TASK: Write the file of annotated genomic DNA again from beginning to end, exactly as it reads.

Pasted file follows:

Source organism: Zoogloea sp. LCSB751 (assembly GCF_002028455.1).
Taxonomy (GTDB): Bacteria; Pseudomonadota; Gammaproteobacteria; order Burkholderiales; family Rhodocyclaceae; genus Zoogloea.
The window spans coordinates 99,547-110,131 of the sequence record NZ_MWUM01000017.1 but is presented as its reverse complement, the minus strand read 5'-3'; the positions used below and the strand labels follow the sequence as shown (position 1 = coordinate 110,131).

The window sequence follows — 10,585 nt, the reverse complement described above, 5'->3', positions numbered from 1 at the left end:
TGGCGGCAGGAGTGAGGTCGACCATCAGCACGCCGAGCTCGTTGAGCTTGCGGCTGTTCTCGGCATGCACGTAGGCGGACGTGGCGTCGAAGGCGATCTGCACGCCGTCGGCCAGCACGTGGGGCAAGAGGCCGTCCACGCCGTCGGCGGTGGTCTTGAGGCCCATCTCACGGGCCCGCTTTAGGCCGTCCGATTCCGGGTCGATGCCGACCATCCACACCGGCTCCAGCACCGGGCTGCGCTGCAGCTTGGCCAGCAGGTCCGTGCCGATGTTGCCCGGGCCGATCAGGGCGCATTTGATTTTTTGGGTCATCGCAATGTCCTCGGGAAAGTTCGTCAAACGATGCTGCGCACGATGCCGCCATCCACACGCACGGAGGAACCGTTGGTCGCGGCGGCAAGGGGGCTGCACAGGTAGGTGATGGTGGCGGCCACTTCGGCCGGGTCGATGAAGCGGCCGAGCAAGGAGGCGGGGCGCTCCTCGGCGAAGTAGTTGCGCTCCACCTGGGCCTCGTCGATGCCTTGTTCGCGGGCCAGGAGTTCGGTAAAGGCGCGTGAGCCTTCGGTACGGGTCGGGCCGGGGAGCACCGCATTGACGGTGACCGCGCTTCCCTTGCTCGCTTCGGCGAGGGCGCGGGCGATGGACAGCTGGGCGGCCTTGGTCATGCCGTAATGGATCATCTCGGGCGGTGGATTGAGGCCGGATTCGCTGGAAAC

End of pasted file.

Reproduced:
Source organism: Zoogloea sp. LCSB751 (assembly GCF_002028455.1).
Taxonomy (GTDB): Bacteria; Pseudomonadota; Gammaproteobacteria; order Burkholderiales; family Rhodocyclaceae; genus Zoogloea.
The window spans coordinates 99,547-110,131 of the sequence record NZ_MWUM01000017.1 but is presented as its reverse complement, the minus strand read 5'-3'; the positions used below and the strand labels follow the sequence as shown (position 1 = coordinate 110,131).

The window sequence follows — 10,585 nt, the reverse complement described above, 5'->3', positions numbered from 1 at the left end:
TGGCGGCAGGAGTGAGGTCGACCATCAGCACGCCGAGCTCGTTGAGCTTGCGGCTGTTCTCGGCATGCACGTAGGCGGACGTGGCGTCGAAGGCGATCTGCACGCCGTCGGCCAGCACGTGGGGCAAGAGGCCGTCCACGCCGTCGGCGGTGGTCTTGAGGCCCATCTCACGGGCCCGCTTTAGGCCGTCCGATTCCGGGTCGATGCCGACCATCCACACCGGCTCCAGCACCGGGCTGCGCTGCAGCTTGGCCAGCAGGTCCGTGCCGATGTTGCCCGGGCCGATCAGGGCGCATTTGATTTTTTGGGTCATCGCAATGTCCTCGGGAAAGTTCGTCAAACGATGCTGCGCACGATGCCGCCATCCACACGCACGGAGGAACCGTTGGTCGCGGCGGCAAGGGGGCTGCACAGGTAGGTGATGGTGGCGGCCACTTCGGCCGGGTCGATGAAGCGGCCGAGCAAGGAGGCGGGGCGCTCCTCGGCGAAGTAGTTGCGCTCCACCTGGGCCTCGTCGATGCCTTGTTCGCGGGCCAGGAGTTCGGTAAAGGCGCGTGAGCCTTCGGTACGGGTCGGGCCGGGGAGCACCGCATTGACGGTGACCGCGCTTCCCTTGCTCGCTTCGGCGAGGGCGCGGGCGATGGACAGCTGGGCGGCCTTGGTCATGCCGTAATGGATCATCTCGGGCGGTGGATTGAGGCCGGATTCGCTGGAAAC